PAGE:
The pure head-to-head competition of match play is as old as the game itself. Match play used to have its place in major professional golf.
In fact, the PGA Championship was formatted as match play until 1958. With the start of televised golf and big galleries, the desirability of elimination golf to a single final match no longer made sense.
However, twice a year, professional match play rises for its triumphant return at the WGC Accenture World Match Play Championship each year and the Ryder Cup and Presidents Cup in alternating years. This exhilarating event pins the top pros in the world against one another to see who can survive as the gladiator!
So, how does one become the gladiator in their own arena, be it on their home course, a local match play event, or even on a professional level? To start, you will need the tools.
These come in the form of top golf equipment, the best coaching and personal physical conditioning to prepare you to play your best. However, to come out on top, the most important tool in your bag is the mental game.
In order to achieve success in match play, you must have a concrete mental strategy.
The mental strategy is based on confidence. Let your confidence radiate out of you from the first shot on the driving range to the end of the match. If you're not confident, fake it. Find a "poker face," match-play style. A healthy level of intimidation never hurt anyone except the opponent. Carry out your confidence and intimidation factor through your respectful "walk," and not "trash talk."
Which one you decide is based on your personal comfort level.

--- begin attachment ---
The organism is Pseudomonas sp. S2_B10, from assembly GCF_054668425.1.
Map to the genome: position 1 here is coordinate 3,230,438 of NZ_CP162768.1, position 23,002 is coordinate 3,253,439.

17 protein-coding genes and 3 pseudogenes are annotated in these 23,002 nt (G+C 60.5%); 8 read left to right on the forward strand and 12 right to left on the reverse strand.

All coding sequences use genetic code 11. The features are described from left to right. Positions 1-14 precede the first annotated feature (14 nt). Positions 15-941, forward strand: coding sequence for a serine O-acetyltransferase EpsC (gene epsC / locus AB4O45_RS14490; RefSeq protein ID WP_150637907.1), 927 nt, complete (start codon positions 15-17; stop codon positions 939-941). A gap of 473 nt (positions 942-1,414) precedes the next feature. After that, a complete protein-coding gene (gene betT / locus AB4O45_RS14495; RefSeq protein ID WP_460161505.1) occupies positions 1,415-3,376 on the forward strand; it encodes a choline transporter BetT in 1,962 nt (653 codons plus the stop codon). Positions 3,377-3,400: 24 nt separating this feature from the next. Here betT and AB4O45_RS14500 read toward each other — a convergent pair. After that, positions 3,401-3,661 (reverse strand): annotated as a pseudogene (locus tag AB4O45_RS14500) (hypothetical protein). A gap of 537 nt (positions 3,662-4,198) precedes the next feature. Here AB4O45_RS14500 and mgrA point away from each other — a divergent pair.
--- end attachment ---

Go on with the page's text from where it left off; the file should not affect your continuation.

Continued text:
If your average round of golf is a Saturday Nassau with your normal crew, then you are probably more at ease eyeing down your opponent and figuring out your game plan based on his or her "tells." If you are accustomed to playing in stroke play events, competing against the golf course may be the way to go.
If you choose to battle the opponent, keep an eye on their situation. React with confidence in your own shot-making choices.
You should play smart, and play shot versus shot. Whereas you might go for a par 5 in two on your regular round, if your opponent is plugged in the fairway bunker, you might opt to lay up.
As I mentioned earlier, this strategy would be best for the "Weekend Golfer," with the losing opponent buying drinks in the clubhouse.
This is the right mental strategy for golfers who regularly participate in amateur or professional stroke play events.
I approach match play in just this manner. Strategizing for and preparing to compete against the course is my "norm." Changing the way I prepare to play my best golf — for any format — would seem reckless and out of my element.
I don't allow my opponents' shots to affect how I play. If the same is true for you as a golfer, ask yourself: "Why would I mentally approach match play any differently?"
Considering these factors, in match play I stand assertively in my perspective.
Any change to this would jeopardize my rationality over the game. In the book Mental Toughness — Training for Golf, by Dr. Rob Bell, I am mentioned as a positive example for this philosophy.
By remaining mentally tough and finding strength in competing against only the golf course, I gain control. This control encompasses my attitude, pre-shot routine, swing mechanics and course management. Whereas I cannot control my opponent's choices, I most certainly can control my own. Control breeds strength and confidence, thus embodying the mental strategy's main creed.
No matter your choice in adversary — opponent or golf course — approach them with confidence. Be aware of your strengths. Believe in them, and don't change who you are as a golfer simply because the format of the game has changed. Sharpen your mind, go into battle, use the gladiator mentality ... and emerge a champion.
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